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How Australia could leverage a local submarine build

It’s all about the spillovers. Image sourced from Shutterstock.com

How Australia could leverage a local submarine build

It’s all about the spillovers. Image sourced from Shutterstock.com

It seems likely Australia’s next submarine will be built locally with a foreign design partner. If this is the case it’s important Australia identifies and maximises economic and social benefit by maximising the spillover effects.

I will here concentrate on the short, medium and long term economic advantages of spillovers. This is where the government’s focus should lie.

Estimates of the economic multipliers associated with defence spending are usually between 1.7-1.9, although the range identified is very large from close to zero to around 6. A relevant example is the Swedish Griffin Fighter Plane development, where the spillover effect was at least 2.6.

The relevant effects relate to core technologies, related technologies, general engineering technologies, general industrial technologies contributing to the industrial commons and economic complexity, and the development of localised industrial competence blocs. These benefits occur through upskilling of workers and the associated labour mobility as well as through patents and access to new manufacturing technologies and new production systems.

Firms at the global productivity frontier, which is facilitated through these types of spillover effects and by operating in a high economic complexity environment, are on average 4-5 times more productive than non-frontier firms in terms of multi factor productivity, while this difference is more than 10 times with respect to labour productivity (which includes capital intensity).

Concentrating firms in close proximity reduces the production costs of the individual firms in the cluster, and is frequently labelled a positive externality by economists.

There are different types of spillovers in this area: those that exploit regional economies of scale; and urbanisation spillovers that exploit the regional economies of scope. Likewise there are vertical spillovers between firms in a given value chain and horizontal spillover effects between firms in different value chains.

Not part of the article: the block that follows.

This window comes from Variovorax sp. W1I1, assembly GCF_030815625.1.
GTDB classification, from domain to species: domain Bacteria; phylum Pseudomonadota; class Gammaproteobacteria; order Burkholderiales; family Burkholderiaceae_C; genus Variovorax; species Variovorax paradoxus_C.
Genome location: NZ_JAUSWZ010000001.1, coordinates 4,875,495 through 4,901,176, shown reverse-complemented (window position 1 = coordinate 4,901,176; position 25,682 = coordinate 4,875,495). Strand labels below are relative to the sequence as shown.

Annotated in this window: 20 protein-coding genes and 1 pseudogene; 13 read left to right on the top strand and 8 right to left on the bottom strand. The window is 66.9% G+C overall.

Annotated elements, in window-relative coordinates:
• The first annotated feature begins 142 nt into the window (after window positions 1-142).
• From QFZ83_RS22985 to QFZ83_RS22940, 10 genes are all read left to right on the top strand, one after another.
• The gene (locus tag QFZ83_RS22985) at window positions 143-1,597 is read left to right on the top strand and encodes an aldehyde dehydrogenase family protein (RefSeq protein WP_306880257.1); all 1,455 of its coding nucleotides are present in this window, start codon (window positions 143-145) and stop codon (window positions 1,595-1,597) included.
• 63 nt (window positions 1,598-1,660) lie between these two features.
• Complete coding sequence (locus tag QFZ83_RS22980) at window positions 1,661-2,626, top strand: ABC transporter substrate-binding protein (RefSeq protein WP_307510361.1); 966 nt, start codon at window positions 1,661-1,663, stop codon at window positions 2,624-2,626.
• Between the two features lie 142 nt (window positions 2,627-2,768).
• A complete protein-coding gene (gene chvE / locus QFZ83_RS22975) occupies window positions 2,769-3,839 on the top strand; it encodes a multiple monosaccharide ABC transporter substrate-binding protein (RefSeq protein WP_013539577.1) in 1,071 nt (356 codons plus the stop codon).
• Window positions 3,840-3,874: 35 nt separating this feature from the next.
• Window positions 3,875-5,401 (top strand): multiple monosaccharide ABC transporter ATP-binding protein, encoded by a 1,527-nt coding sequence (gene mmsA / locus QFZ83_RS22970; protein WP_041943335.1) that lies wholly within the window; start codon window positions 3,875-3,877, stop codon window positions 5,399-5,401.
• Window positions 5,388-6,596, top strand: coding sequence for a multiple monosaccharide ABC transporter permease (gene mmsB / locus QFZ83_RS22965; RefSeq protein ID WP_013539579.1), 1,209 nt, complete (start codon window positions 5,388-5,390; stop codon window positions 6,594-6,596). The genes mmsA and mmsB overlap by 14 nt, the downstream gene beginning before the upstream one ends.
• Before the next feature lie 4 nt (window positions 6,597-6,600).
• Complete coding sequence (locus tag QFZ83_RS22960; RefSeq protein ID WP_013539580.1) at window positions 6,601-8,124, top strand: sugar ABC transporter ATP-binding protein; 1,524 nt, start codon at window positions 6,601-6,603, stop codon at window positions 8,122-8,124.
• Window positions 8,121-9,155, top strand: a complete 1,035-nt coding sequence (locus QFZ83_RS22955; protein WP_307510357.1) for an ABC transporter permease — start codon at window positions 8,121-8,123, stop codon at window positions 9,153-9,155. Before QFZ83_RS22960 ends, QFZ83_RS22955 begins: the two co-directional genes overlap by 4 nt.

Despite some reservations about R&D spillovers, there is evidence these are both prevalent and important also as relates to universityresearch. It is also possible to divide spillovers into knowledge embodied in capital equipment, and disembodied knowledge that is being put to use by an industry unrelated to the industry that created the knowledge.

The technology domain impacts the behaviour of the spillover effect. For example, in biotechnology spillovers may increase over time as the ability to absorb them increases, whereas in aerospace spillover effects have a high dependency on access to global knowledge of which universities do not play a very large part.

Maximising the effects

There are some key actions that will maximise spillovers including:

Increasing the absorptive capacity of firms

This is the capability to identify, assimilate, and exploit new information, and requires upskilling across the whole supply chain in the processes, capital equipment and technologies that will be used in the project. This should be made the responsibility of the system integrator

Ensuring the transfer of knowledge is not dependent on the transfer of employees between organisations

This requires direct, face-to-face interaction, and as a result, geographical proximity. Firms close to key knowledge sources can be more innovative than firms located elsewhere, so agglomerations should be both encouraged and supported.

Increasing flexibility of the labour market

More flexibility should enable a more rapid dissemination of competence, and clusters act as a hub for the attraction of global talent. The nature of the technology is closely related to the issues of intellectual property and non-disclosure agreements which can act as a barrier to the knowledge diffusion through human mobility. This requires careful management in defence projects to balance the need for openness to maximise spillover effect with the need for secrecy to maximise national security interests.

The creation or strengthening of a local system integrator

The integrator would force the creation of local firms that can contribute to both the solution of problems not previously solved and the production and delivery of the offerings embodying the solutions. This will also drive spillover effects through enhanced linkages between buyers and suppliers and also through demonstration effects.

Focusing on increasing export for all participants in the project supply chain Export is closely related with productivity and survival.

Establishing domestic centres of excellence for R&D

These would focus on emerging problems in domains related to critical performance dimensions of the submarine system (e.g. stealth, signal capture and processing, range, endurance)

*Maximising the economic complexity in the relevant regions and in the nation as a whole * Both where the participants in the project supply chain are located, and by encouraging suppliers to locate to regions where the economic complexity is high.